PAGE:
21st June 2019
A recent commercial property fraud industry debrief by the industry City of London Police Insurance Fraud Enforcement Department (IFED) gave investigators Andy Ingle and Nicola Fallowfield-Smith (both of Hawkins' Reigate Office) the opportunity to speak on some of the ways that Hawkins can assist insurers, loss adjusters and solicitors investigating fraudulent escape of water claims.
IFED organised and hosted the debrief, following the conclusion of an investigation into a large-scale commercial property insurance fraud, which resulted in the prosecution and conviction of key members of an organised gang who had staged a number of escapes of water. The debrief took place in the basement level of the Steelhouse Lane Lock-Up, which interested our investigators (and the other speakers and delegates), and gave plenty of access to the cells that once housed the likes of killer Fred West and the Peaky Blinders.
Hawkins were invited to speak at the debrief following an investigation that Andy had conducted on behalf of a well-known household insurer and IFED. This investigation had formed part of a wider IFED investigation of a conspiracy between one of the insurer’s in-house loss adjusters and one of their policyholders, and it led to the successful prosecution and conviction of both parties involved.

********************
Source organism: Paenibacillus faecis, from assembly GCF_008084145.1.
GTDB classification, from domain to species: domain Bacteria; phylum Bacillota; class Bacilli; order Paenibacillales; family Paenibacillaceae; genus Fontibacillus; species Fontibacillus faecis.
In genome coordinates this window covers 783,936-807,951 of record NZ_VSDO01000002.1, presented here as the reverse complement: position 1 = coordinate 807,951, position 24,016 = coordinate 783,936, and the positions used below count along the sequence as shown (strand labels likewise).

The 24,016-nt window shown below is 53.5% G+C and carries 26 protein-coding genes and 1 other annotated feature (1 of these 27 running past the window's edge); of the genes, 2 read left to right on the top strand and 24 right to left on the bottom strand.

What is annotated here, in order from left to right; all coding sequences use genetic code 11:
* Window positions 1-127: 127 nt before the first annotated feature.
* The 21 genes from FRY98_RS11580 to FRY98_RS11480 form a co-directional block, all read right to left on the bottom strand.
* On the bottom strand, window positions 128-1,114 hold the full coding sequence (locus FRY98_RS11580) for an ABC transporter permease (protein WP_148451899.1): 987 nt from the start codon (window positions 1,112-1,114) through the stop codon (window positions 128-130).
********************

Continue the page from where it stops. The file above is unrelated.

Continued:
During his presentation, Andy outlined his investigations to establish whether or not damage, which was alleged to have been caused to the policyholder’s home by both an escape of water claim and a separate storm damage claim, had actually occurred; he also looked to determine whether or not repairs had been carried out inside the property. As a result of his investigations, Andy was able to show that not only that the alleged damage had not occurred, but also that the repairs, which the insurer’s in-house loss adjuster had first scheduled, had (in all probability) not been carried out. Andy was also able to show that a key document relating to repairs associated with the storm damage claim did not relate to the policyholder’s home, but in fact, in all probability, had been manufactured.
During her presentation, Nicola outlined: the common types of plumbing failures associated with escapes of water; the signs and symptoms of these types of failures; the characteristic features that such failures leave; and how those signs can be analysed to determine why (or how) the failure occurred.
Nicola’s presentation also included a rather tasty lesson, which was demonstrated by using Mars bars, rather than pipework.
As part of “The Mars Bar Experiment” delegates were asked to snap, pull-apart or bite a Mars bar and note the appearance of the resultant “fracture surfaces”. Nicola then explained how the appearance of the different Mars bar fracture surfaces could be likened to the characteristic features associated with different types of plumbing failures. The experiment also enabled the delegates (or at least those who hadn’t already eaten one or both halves of their Mars bar) to see that, when the two halves of the Mars bar were pushed back together and pulled apart again, the characteristic features of the original failure could be compromised.
Hawkins advises Insurance companies and loss adjusters handling an escape of water claim to be on the lookout for: tool marks, smooth surfaces, fractures in unusual areas, or lots of jagged cracks on pipework. Unfortunately, we can’t advise anyone to be on the lookout for Mars bars instead.